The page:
If a graph uses more than one graph type, you may want one set of data along the right axis and the other set of data along the left axis. In this way, each axis measures different data.

Note:

If you use stacked column graphs with other graph types, be sure to use the same axis for all sets of data that are represented by stacked column graphs. If some sets of data use the right axis while others use the left, the column heights may be misleading or may overlap.

- Without moving the Group Selection tool pointer from the legend, click again. All of the columns grouped with the legend are selected.
You can also select a group by clicking one of its parts, clicking again to select columns grouped with it, and clicking a third time to select the legend. Each click adds another layer of grouped objects to the selection, beginning with the next group up in the hierarchy. You can click as many times as the number of groups to add to a selection.

Illustrator uses a default font and font size when generating text for the graph’s labels and legend. However, you can easily change the formatting of type to add visual interest to your graph.

You
use *graph designs* to add illustrations to columns and
markers. Graph designs can be simple drawings, logos, or other symbols
representing values in a graph; they can also be complex objects
that contain patterns and guide objects. Illustrator comes with
a variety of preset graph designs. In addition, you can create new
graph designs and store them in the Graph Design dialog box.

You can apply graph design to columns in several ways:

Uniformly scaled design

Is scaled both vertically and horizontally. The horizontal spacing of the designs is not adjusted for the different widths.

Repeating design

Stacks a design to fill the columns. You can specify the value that each design represents, as well as whether you want to chop or scale designs that represent fractions.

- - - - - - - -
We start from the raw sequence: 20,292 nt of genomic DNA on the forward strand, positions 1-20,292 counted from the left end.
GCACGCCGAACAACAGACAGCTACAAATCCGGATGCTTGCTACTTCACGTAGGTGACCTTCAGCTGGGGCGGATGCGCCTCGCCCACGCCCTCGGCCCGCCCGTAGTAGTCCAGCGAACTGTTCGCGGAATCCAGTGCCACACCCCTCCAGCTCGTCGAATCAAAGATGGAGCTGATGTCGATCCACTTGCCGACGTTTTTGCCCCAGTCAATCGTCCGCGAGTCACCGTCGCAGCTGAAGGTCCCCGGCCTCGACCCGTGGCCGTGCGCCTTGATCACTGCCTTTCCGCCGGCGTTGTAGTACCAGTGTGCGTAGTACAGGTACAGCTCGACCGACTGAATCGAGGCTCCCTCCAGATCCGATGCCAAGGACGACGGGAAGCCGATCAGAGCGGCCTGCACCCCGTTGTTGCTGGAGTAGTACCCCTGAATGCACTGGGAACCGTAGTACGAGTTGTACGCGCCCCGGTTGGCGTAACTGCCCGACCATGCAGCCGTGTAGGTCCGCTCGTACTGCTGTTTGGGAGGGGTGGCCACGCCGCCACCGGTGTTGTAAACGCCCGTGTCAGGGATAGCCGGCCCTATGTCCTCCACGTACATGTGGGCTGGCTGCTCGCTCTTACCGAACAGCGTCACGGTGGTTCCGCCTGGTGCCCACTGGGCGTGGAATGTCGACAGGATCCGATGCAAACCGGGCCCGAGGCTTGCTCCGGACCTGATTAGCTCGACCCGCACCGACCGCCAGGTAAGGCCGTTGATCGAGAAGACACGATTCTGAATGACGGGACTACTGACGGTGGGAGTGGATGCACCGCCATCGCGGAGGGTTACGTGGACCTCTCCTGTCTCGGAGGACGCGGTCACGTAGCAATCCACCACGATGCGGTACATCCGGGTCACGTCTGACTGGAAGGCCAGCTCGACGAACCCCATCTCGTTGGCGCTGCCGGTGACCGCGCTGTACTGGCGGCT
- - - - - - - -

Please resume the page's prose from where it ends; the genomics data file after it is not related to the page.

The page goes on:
Sliding design

Is similar to a vertically scaled design, except that you can specify where in the design to stretch or compress it. For example, if you were using a person to represent data, you might stretch or compress only the body, but not the head. Using the Vertically Scaled option would scale the entire person.

Illustrator comes with a variety of preset designs that you can use in your graphs. You can also transfer the graph designs you create between documents.

To import preset graph designs, navigate to the Cool Extras/Sample Files/Graph Designs folder inside the Illustrator application folder. Then select a graph designs file, and click Open.

To import graph designs from another document, select the document, and click Open.

Initially, all that appears is a new panel with colors, gradients, and patterns from the imported file. However, the imported graph designs will be available when you open the Graph Column or Graph Marker dialog box.

- Click and type a percent sign (%) followed by two digits from 0 to 9. The digits control how the data is displayed.
The first digit determines how many places appear before the decimal point. For example, if your total was 122, a digit of 3 would display 122. If you enter 0 for the first digit, the program adds the number of places necessary for the value.

The second digit determines how many places appear after the decimal point. Zeros are added as necessary, and values are rounded up or down as necessary. You can vary these numbers, depending on how many digits you need.

If you choose the Repeating Column Type, enter a value in the Each Design Represents text box. Also select whether to chop or scale any fractions of the design from the For Fractions pop‑up menu. Chop Design cuts off a fraction of the top design as necessary; Scale Design scales the last design to fit in the column.

You can reuse a graph design that you created and edit it to make a new design. If you have the original artwork, you can alter it and then rename the design using the Graph Design dialog box.

If you don’t have the original artwork defined as a graph design, you can retrieve the original by pasting the graph design into your artwork.